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160 metre (Top Band) Events

Most of these events are basically the same. The differences are the number of transmitters to find, the duration of the event and the times of transmissions. A qualifying event is described.

These take place on Sunday afternoons starting at 13:20 local time. The start location is published in advance as a map reference. All competitors assemble at the start and sign in, paying for the tea. Most competitors arrive early and eat a picnic lunch while chatting about DF and things in general. Some competitors go to a nearby public house for a more liquid lunch.

Just before 13:20 everyone gets out their receivers and goes to stand away from all obstructions. At 13:20 precisely, two transmitters transmit for 4 minutes in morse code followed by 2 minutes of speech.

Click here to hear a sample of the morse (DFCW.WAV 264 kB).

The morse is "TEST DF TEST DF DE G4CFG/P"

- . ... -   -..  ..-.   - . ... -   -..  ..-.   -.. .   --.  ....-   -.-.   ..-.  --.   -..-.   .--.

Click here to hear a sample of the speech (DFVOICE.WAV 126kB).

Having taken bearings on both signals the competitors plot their bearings on the map and decide where to go for the next transmission . They get in their cars and drive there.

At 14:00 both transmitters transmit 2 minutes of morse followed by 2 minutes of voice. The competitors again take bearings on one or both transmitters. It is possible to take one bearing, drive a short distance and take a second bearing within these 4 minutes. The bearings are again plotted and a decision (more accurately termed a guess) is made as to where the transmitter might be. Then it is back into the car and drive towards this guess taking more bearings if necessary. Transmissions are now randomly timed: no more than 15 minutes off and no less than 2 minutes on.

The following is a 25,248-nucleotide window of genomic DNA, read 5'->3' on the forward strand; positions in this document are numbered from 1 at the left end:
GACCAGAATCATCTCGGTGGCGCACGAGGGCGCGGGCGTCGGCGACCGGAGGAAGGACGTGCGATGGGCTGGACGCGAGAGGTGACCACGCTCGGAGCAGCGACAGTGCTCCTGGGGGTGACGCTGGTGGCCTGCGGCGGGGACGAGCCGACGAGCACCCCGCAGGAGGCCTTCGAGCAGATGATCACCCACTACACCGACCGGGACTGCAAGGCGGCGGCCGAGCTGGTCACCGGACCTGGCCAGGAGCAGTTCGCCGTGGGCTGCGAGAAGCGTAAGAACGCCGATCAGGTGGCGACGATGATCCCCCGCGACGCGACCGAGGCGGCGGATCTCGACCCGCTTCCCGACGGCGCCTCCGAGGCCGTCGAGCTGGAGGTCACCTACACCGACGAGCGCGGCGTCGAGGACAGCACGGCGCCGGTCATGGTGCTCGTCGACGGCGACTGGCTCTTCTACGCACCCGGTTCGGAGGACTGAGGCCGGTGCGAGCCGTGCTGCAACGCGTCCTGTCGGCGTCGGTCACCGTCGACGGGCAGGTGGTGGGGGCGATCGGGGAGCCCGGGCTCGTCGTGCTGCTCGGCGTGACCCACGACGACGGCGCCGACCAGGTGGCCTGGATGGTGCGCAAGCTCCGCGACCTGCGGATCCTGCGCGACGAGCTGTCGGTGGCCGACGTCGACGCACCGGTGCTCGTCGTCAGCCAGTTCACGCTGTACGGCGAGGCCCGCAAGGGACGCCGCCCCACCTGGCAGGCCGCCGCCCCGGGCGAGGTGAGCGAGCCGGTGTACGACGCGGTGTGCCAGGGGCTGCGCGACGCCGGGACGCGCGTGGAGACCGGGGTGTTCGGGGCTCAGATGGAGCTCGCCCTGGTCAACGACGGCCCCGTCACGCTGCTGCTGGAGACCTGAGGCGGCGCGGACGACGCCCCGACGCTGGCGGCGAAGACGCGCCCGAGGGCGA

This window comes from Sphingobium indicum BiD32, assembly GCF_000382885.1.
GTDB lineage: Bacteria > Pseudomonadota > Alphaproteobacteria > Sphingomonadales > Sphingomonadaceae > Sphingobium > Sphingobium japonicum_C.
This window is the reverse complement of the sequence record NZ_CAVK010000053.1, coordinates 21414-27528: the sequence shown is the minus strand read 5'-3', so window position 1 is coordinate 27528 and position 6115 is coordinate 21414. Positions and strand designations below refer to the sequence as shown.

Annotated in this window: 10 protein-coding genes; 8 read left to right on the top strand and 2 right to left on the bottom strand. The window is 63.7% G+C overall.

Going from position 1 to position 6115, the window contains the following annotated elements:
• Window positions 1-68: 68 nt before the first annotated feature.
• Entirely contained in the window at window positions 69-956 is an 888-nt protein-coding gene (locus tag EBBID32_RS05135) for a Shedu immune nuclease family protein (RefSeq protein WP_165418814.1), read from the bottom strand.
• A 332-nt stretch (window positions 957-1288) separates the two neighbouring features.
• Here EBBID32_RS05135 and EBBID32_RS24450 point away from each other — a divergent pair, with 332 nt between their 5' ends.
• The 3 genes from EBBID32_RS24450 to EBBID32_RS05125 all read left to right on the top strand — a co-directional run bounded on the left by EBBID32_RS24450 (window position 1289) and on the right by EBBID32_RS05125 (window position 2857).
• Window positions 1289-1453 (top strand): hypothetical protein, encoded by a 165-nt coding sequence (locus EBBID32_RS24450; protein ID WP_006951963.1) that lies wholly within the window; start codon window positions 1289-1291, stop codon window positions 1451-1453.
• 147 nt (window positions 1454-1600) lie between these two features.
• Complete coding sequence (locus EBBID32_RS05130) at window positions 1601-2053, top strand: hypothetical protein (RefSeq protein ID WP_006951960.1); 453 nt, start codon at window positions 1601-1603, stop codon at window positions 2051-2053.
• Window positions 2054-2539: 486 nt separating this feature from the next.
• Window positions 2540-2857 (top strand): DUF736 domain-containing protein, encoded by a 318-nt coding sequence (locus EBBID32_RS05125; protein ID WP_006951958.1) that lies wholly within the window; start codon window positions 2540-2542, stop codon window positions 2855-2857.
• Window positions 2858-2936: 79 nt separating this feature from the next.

When the competitor believes he is close enough he leaves the car and proceeds on foot. When close to the transmitter the aerial wire might be seen but as this could be a mile long, high up or routed through dense bushes it can still take quite a time to find the transmitter operator who is likely to be dressed in camouflage gear and hiding in a bush. Having found the operator and had his card entered into the special clock it is back to the car and off to find the second station.

At 16:00 there is another scheduled transmission followed by almost continuous transmissions until 16:15 after which transmissions are continuous until the end of the contest at 16:30.

The winner usually finds both transmitters by about 15:30, having driven about 40 miles and run another 2 or 3 miles not counting the distance covered running around searching for the transmitters .

All the competitors then go to tea, usually a salad with plenty of cups of tea at a pub, village hall, or scout hut. During tea competitors exchange stories of how they would have won if only...  The clocks from the transmitters are connected to a computer which does the calculations and after tea the results are announced and prizes awarded. The winners then get a chance to depress everyone else with how easy they thought it all was.